# Quadratic Equations - Class 10 : Notes

Quadratic Equations - Class 10 : Notes

(1) A polynomial of degree 2 is called a quadratic polynomial. The general form of a quadratic polynomial is ax2+bx+c, where a, b, c are real number such that a ≠0 and x is a real variable.
For Example: x2+5x+3, where a=1,b=5,c=3 are real number. So given equation is quadratic polynomial.

(2) If p(x)=ax2+bx+c,a≠0 is a quadratic polynomial and Î± is a real number, then p(Î±)=aÎ±2+bÎ±+c is known as the value of the quadratic polynomial p(Î±)
For Example: p(Î±)=Î±2+5Î±+3 in that equation if Î±=3 then p(Î±)=27. So 27 is a value of quadratic polynomial

(3) A real number Î± is said to be a zero of quadratic polynomial p(x)=ax2+bx+c, if p(Î±)=0.
For Example: p(x)=x2+6x+5
If x=(−5) then p(x)=0, So −5 is the zero of polynomial.

(4) If p(x)=ax2+bx+c is a quadratic polynomial, then p(x)=0 i.e., ax2+bx+c=0, a≠0 is called a quadratic equation.
For Example: p(x)=x2−8x+16 is a quadratic polynomial, then p(x)=0 i.e., x2−8x+16=0, a≠0 is called a quadratic equation.

(5) A real number Î± is said to be a root of the quadratic equation ax2+bx+c=0.
In other words,   Î± is a root of ax2+bx+c=0 if and only if Î± is a zero of the polynomial p(x)=ax2+bx+c.
For Example: Suppose quadratic equation is 2x2−x−6=0.
If we put x=2 then p(x)=0, So 2 is a root of that given equation so here Î±=2.

(6) If ax2+bx+c=0, a≠0 is factorizable into a product of two linear factors,  then the roots of the quadratic equation ax2+bx+c=0 can be found by equating each factor to zero.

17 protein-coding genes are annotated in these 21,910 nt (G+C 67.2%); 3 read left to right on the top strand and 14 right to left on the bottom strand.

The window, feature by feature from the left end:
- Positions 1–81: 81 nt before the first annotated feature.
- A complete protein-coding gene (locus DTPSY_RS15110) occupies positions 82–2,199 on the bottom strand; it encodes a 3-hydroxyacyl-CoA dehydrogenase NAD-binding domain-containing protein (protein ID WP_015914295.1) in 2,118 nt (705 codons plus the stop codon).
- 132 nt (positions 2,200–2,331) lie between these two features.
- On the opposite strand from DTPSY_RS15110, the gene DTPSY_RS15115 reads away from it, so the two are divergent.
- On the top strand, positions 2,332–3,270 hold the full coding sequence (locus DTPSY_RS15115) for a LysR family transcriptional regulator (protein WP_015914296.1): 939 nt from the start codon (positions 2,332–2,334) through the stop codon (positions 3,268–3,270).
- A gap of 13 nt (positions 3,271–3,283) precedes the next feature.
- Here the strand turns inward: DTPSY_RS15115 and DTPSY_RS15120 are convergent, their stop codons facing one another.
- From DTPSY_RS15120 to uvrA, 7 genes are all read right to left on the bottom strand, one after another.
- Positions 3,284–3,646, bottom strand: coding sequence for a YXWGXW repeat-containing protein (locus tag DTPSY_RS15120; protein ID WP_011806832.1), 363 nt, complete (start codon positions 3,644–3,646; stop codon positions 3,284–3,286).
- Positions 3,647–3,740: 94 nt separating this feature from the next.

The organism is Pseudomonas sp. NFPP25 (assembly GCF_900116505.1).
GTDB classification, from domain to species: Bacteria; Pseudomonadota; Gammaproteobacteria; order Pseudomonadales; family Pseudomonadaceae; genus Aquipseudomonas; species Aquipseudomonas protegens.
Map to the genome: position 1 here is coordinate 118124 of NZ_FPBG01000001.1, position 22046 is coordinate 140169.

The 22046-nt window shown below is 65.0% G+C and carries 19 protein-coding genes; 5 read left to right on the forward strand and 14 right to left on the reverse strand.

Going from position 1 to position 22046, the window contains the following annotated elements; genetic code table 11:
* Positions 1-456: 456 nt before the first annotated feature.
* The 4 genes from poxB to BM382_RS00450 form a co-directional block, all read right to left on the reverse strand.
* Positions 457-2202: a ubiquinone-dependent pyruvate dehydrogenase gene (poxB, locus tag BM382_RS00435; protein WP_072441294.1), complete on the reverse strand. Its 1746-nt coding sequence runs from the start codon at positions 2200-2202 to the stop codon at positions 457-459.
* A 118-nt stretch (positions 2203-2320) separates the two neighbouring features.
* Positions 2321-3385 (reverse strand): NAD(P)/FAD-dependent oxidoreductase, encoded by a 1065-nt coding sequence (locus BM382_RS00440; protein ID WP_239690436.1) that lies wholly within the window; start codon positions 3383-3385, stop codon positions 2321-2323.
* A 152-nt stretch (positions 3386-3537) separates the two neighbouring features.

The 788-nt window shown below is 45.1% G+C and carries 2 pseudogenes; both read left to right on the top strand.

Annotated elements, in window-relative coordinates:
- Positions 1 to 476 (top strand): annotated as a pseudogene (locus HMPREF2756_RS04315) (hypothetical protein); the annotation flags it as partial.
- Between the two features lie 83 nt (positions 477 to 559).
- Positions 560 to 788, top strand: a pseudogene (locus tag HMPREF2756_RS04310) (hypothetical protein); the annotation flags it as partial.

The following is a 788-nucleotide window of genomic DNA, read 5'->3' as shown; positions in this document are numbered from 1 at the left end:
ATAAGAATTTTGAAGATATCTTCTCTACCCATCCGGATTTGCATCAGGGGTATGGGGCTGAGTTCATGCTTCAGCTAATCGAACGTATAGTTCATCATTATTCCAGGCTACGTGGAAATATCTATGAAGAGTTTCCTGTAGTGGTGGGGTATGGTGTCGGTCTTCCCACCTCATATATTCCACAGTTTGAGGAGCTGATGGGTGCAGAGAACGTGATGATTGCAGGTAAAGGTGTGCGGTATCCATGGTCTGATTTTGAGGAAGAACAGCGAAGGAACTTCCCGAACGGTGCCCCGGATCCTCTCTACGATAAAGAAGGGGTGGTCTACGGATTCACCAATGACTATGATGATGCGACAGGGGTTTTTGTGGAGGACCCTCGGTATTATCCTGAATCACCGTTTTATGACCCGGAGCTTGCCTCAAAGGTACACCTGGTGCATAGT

For Example: The Given equation is $9x^{2}-3x-2=0$
Now, Solving the above equation using factorization method.
$\Rightarrow&space;9x^{2}-6x+3x-2$
$\Rightarrow3x(3x-2)+1(3x-2)$
$\Rightarrow$(3x + 1) (3x - 2) =0
$\Rightarrow$ (3x + 1) = 0 or (3x - 2) = 0
$\Rightarrow$3x = -1 or 3x = 2
$\Rightarrow$$x&space;=&space;-\frac{1}{3}$   or $x&space;=&space;\frac{2}{3}$
Hence,$x&space;=&space;-\frac{1}{3}$  and  $x&space;=&space;\frac{2}{3}$ are the two roots of the given equation

(7) The roots of a quadratic equation can also be found by using the method of completing the square.
For Example:The Given equation is -
$2x^{2}-7x+3=0$
Dividing through out by 2
$\Rightarrow&space;x^{2}-\frac{7}{2}x+\frac{3}{2}=0$
Shifting the constant term to the right hand side.
$\Rightarrow x^{2}-\frac{7}{2}x=-\frac{3}{2}$
Adding square of the half of coefficient of x on the both side.
$\Rightarrow x^{2}-\frac{7}{2}x + (\frac{7}{4})^{2}=-\frac{3}{2}+ (\frac{7}{4})^{2}$
$\Rightarrow x^{2}-2 \frac{7}{4}x + (\frac{7}{4})^{2}=-\frac{3}{2}+ (\frac{49}{16})$
$\Rightarrow&space;(x-\frac{7}{4})^{2}=\frac{-24+49}{16}$
$\Rightarrow (x-\frac{7}{4})^{2}=\frac{25}{16}$
Taking square root of both sides-
$\Rightarrow (x-\frac{7}{4})=\sqrt{}\frac{25}{16}$
$\Rightarrow (x-\frac{7}{4})=\pm \frac{5}{4}$
$\Rightarrow x= \frac{5}{4}+\frac{7}{4} or x= -\frac{5}{4}+\frac{7}{4}$
$\Rightarrow x= \frac{12}{4} or x= \frac{2}{4}$
$\Rightarrow x= 3 or x= \frac{1}{2}$
Hence x= 3, and x=1/2 are the two root of the given equation

(8) The roots of the quadratic equation ax2+bx+c=0, a≠0 can be found by using the quadratic formula −b±b2−4ac√2a , provided that b2−4ac−−−−−−−√≥0.